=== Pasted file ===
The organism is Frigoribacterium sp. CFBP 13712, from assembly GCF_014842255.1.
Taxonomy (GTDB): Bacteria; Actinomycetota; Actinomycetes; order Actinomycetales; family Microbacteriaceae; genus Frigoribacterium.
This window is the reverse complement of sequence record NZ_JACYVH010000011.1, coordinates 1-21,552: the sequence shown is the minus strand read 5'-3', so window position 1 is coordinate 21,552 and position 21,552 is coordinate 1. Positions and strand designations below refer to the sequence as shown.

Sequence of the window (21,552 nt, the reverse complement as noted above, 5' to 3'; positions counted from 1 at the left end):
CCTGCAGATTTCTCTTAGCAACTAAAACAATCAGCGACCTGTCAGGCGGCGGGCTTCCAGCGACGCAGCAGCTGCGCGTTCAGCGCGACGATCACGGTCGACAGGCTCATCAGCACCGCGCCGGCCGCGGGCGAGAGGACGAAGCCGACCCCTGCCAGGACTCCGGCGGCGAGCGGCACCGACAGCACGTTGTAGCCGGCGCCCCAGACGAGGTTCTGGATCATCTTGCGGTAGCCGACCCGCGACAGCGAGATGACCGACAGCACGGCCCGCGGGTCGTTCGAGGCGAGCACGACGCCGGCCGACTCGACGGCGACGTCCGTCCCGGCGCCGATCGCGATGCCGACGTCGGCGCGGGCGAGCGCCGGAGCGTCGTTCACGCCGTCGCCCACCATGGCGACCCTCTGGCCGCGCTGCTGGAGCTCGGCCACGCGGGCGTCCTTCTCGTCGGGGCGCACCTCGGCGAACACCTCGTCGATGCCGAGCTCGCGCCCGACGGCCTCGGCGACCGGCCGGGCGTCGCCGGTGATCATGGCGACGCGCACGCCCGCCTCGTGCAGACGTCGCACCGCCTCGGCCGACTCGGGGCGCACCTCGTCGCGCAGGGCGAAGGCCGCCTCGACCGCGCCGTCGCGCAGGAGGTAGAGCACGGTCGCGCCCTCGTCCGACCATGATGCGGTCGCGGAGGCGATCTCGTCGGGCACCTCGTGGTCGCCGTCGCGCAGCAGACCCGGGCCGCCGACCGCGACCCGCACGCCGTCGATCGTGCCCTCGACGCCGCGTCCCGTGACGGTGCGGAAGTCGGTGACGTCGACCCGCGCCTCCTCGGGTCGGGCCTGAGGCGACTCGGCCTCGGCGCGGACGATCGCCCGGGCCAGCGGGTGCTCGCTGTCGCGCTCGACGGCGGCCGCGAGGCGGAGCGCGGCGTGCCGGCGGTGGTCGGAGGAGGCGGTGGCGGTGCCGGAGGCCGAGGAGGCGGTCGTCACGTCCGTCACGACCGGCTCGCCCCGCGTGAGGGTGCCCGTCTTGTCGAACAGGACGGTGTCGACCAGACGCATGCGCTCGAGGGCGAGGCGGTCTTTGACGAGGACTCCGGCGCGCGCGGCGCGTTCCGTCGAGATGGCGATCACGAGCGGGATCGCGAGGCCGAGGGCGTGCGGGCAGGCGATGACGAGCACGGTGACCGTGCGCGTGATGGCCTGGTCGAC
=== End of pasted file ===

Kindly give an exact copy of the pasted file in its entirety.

The organism is Frigoribacterium sp. CFBP 13712, from assembly GCF_014842255.1.
Taxonomy (GTDB): Bacteria; Actinomycetota; Actinomycetes; order Actinomycetales; family Microbacteriaceae; genus Frigoribacterium.
This window is the reverse complement of sequence record NZ_JACYVH010000011.1, coordinates 1-21,552: the sequence shown is the minus strand read 5'-3', so window position 1 is coordinate 21,552 and position 21,552 is coordinate 1. Positions and strand designations below refer to the sequence as shown.

Sequence of the window (21,552 nt, the reverse complement as noted above, 5' to 3'; positions counted from 1 at the left end):
CCTGCAGATTTCTCTTAGCAACTAAAACAATCAGCGACCTGTCAGGCGGCGGGCTTCCAGCGACGCAGCAGCTGCGCGTTCAGCGCGACGATCACGGTCGACAGGCTCATCAGCACCGCGCCGGCCGCGGGCGAGAGGACGAAGCCGACCCCTGCCAGGACTCCGGCGGCGAGCGGCACCGACAGCACGTTGTAGCCGGCGCCCCAGACGAGGTTCTGGATCATCTTGCGGTAGCCGACCCGCGACAGCGAGATGACCGACAGCACGGCCCGCGGGTCGTTCGAGGCGAGCACGACGCCGGCCGACTCGACGGCGACGTCCGTCCCGGCGCCGATCGCGATGCCGACGTCGGCGCGGGCGAGCGCCGGAGCGTCGTTCACGCCGTCGCCCACCATGGCGACCCTCTGGCCGCGCTGCTGGAGCTCGGCCACGCGGGCGTCCTTCTCGTCGGGGCGCACCTCGGCGAACACCTCGTCGATGCCGAGCTCGCGCCCGACGGCCTCGGCGACCGGCCGGGCGTCGCCGGTGATCATGGCGACGCGCACGCCCGCCTCGTGCAGACGTCGCACCGCCTCGGCCGACTCGGGGCGCACCTCGTCGCGCAGGGCGAAGGCCGCCTCGACCGCGCCGTCGCGCAGGAGGTAGAGCACGGTCGCGCCCTCGTCCGACCATGATGCGGTCGCGGAGGCGATCTCGTCGGGCACCTCGTGGTCGCCGTCGCGCAGCAGACCCGGGCCGCCGACCGCGACCCGCACGCCGTCGATCGTGCCCTCGACGCCGCGTCCCGTGACGGTGCGGAAGTCGGTGACGTCGACCCGCGCCTCCTCGGGTCGGGCCTGAGGCGACTCGGCCTCGGCGCGGACGATCGCCCGGGCCAGCGGGTGCTCGCTGTCGCGCTCGACGGCGGCCGCGAGGCGGAGCGCGGCGTGCCGGCGGTGGTCGGAGGAGGCGGTGGCGGTGCCGGAGGCCGAGGAGGCGGTCGTCACGTCCGTCACGACCGGCTCGCCCCGCGTGAGGGTGCCCGTCTTGTCGAACAGGACGGTGTCGACCAGACGCATGCGCTCGAGGGCGAGGCGGTCTTTGACGAGGACTCCGGCGCGCGCGGCGCGTTCCGTCGAGATGGCGATCACGAGCGGGATCGCGAGGCCGAGGGCGTGCGGGCAGGCGATGACGAGCACGGTGACCGTGCGCGTGATGGCCTGGTCGAC